I’ve had a busy few weeks so have been somewhat neglecting my blogging. Apologies reader.
At the moment i’m just on the train back from Bradford where i’ve been speaking at the National Media Museum’s MediaFest08 event. I’m a very occasional speaker at things like this, but it’s actually the 2nd such appointment in a matter of weeks.
The first was at the BBC’s Audio and Music Festival. It’s a great event, a sort of internal Radio Festival for the staff who work in the radio and music departments. By the looks of it they have a mixture of sessions with a cross-section of internal and external people. I was asked to appear on the ‘You’re Breaking Up’ a session that looked at “how new technology is being used to interact with people and what boundaries need to be crossed to make sure the BBC’s output remains relevant and accessible to increasingly fragmented audiences.”
The panel consisted of the BBC’s Controller of Multiplatform and Interactive, Mark Friend, technology critic Bill Thompson and me. We were quizzed by the always brilliant Julian Worricker. I think a key part of my role was to give ‘commercial radio’s’ view of the BBC and their take on technology change. Whilst it’s very hard to give a definitive view, my broad opinion was that commercial radio’s got enough to worry about without trying to second guess the BBC and that it’s basically in such a bad place and that everyone at the BBC should feel lucky, relived and pleased where they are.
I also talked a little about the danger that the BBC can inadvertently crush smaller players as it bounds off to its next success. Whilst Bill made some excellent points that the BBC should be less hung up on control as it’s basically already been taken from them , my view was slightly different. I’m much less bothered about BBC content appearing on bittorent than I am about the BBC building themselves a system that ruthlessly promotes BBC content to the detriment of commercial operators who are locked out of an ad-free, high quality audio-visual portal. If iPlayer suggests other rock shows for licence fee payers to discover, why shouldn’t these be ones from XFM and Kerrang!?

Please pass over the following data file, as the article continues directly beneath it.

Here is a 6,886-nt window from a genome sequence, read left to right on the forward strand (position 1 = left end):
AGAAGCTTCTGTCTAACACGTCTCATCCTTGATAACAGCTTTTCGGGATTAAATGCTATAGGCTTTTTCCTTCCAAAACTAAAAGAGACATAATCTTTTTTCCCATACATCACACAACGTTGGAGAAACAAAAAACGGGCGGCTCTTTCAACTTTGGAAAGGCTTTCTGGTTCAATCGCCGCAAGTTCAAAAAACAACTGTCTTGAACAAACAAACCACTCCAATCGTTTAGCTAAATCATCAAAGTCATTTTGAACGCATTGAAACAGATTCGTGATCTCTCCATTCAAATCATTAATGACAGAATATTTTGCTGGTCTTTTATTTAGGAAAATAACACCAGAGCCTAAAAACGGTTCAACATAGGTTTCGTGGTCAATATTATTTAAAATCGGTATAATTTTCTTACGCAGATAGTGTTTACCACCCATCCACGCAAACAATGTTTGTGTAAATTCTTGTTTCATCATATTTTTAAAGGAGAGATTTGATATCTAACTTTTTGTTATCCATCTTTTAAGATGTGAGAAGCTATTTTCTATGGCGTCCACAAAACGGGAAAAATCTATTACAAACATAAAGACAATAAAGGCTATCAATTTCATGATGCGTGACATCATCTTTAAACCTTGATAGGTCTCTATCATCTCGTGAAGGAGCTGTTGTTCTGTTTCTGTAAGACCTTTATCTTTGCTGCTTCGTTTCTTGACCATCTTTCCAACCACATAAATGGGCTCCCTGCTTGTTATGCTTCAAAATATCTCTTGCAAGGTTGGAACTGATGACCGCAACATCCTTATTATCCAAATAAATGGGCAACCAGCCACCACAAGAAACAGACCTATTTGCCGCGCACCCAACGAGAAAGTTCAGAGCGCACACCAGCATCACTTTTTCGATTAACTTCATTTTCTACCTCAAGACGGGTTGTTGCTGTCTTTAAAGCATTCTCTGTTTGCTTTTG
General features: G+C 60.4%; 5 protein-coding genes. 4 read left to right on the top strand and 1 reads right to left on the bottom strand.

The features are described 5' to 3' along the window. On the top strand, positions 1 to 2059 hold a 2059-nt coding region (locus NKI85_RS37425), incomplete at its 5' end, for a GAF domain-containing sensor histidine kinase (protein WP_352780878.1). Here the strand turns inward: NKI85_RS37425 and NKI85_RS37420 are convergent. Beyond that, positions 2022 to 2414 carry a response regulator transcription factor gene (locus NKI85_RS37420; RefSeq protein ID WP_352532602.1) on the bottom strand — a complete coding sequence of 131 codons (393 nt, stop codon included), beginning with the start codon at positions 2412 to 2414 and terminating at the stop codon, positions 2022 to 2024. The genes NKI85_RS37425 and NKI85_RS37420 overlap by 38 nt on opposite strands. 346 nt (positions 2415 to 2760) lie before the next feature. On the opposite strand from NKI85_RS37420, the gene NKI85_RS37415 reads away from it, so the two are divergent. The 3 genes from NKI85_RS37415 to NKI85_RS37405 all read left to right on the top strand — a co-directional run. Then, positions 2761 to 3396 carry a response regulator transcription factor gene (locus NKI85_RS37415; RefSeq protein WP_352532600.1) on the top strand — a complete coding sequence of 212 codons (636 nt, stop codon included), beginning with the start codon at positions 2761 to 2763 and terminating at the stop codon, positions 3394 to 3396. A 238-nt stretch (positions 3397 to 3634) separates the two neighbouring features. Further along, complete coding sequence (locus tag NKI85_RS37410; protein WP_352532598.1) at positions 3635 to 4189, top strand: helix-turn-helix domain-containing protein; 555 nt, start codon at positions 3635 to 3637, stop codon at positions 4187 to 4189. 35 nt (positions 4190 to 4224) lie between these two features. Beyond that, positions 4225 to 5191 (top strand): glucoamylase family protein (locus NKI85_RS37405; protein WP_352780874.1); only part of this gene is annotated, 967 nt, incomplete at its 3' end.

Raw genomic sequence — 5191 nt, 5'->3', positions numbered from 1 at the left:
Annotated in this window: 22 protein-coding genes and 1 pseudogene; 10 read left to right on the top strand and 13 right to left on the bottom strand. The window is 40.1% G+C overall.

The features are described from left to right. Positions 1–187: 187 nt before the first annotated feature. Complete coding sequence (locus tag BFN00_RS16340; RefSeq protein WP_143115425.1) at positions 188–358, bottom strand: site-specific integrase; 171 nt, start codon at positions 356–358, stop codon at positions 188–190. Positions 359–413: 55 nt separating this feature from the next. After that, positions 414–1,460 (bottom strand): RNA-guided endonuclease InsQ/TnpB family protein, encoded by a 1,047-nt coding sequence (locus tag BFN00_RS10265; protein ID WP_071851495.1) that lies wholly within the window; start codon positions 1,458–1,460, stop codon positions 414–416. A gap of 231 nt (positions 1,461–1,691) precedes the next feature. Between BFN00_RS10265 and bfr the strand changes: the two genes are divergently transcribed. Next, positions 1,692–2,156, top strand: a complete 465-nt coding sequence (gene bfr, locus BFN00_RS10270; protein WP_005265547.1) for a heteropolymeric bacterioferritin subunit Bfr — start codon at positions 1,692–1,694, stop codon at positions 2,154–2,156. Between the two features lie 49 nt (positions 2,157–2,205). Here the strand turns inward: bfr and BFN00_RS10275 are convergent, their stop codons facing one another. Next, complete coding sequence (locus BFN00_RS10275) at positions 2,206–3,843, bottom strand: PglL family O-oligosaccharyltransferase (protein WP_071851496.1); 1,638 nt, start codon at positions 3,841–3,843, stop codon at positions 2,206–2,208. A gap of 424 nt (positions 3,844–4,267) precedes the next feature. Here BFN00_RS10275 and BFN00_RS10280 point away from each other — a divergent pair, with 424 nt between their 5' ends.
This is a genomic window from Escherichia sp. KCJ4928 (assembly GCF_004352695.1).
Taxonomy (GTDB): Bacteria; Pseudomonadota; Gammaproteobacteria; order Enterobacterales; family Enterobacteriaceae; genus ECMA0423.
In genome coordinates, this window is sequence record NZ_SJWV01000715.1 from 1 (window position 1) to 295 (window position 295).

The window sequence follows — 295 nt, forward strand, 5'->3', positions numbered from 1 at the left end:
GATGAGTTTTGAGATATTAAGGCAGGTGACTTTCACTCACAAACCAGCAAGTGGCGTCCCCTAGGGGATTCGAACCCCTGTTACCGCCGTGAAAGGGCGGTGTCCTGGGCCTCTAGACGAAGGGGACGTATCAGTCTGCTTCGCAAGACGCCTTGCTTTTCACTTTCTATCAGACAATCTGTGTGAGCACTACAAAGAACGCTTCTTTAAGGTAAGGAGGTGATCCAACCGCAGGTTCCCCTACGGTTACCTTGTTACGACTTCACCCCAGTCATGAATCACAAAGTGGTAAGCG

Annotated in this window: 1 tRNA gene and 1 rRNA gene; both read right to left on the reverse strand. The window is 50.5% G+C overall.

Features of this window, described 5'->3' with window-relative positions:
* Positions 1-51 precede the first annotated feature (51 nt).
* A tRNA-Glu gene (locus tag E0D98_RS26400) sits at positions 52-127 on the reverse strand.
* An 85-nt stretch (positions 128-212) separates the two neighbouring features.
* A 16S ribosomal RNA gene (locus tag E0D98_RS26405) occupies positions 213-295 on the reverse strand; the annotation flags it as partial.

There was a question from a producer asking whether all of this talk of platforms got in the way of doing the main thing –creating great content. My view is that content is King providing that there’s perfect information in the market (something that rarely happens). If you make some amazing content surely it needs to be accessible by the audience (i’m sure there’s an analogy about if a tree falls an no one is there does it make a noise).
One of the things i’m getting passionate with our clients about is ‘awareness’ for new stations. How do you create relationships with potential and new listeners and leverage this to grow audiences. I think this is as relevant to BBC6Music as it is NME Radio or Planet Rock.
In the conference in Bradford I was speaking with Ofcom’s Head of English Region’s Damian Radcliffe where we merely had to cover the last 25 years of radio and the next 25 years too. Eeek. This different angle, however, promoted a different type of radio discussion to many of the existing conferences and perhaps there’s something in doing it that way for the more established events
The Media Museum has also just opened an exhibition of 50 years of Blue Peter, so I got to spend the evening before the conference with Biddy Baxter and the current and recent Editor of Blue Peter, something that was very interesting and a bit different.
In other conference news, if you like the stuff that I write about you’d really like the Radio Academy’s Radio at the Edge conference, next month. It’s got a great line up, is good value and i’m sure you’ll learn something. I’m also on the committee so you can look at my endorsement either way!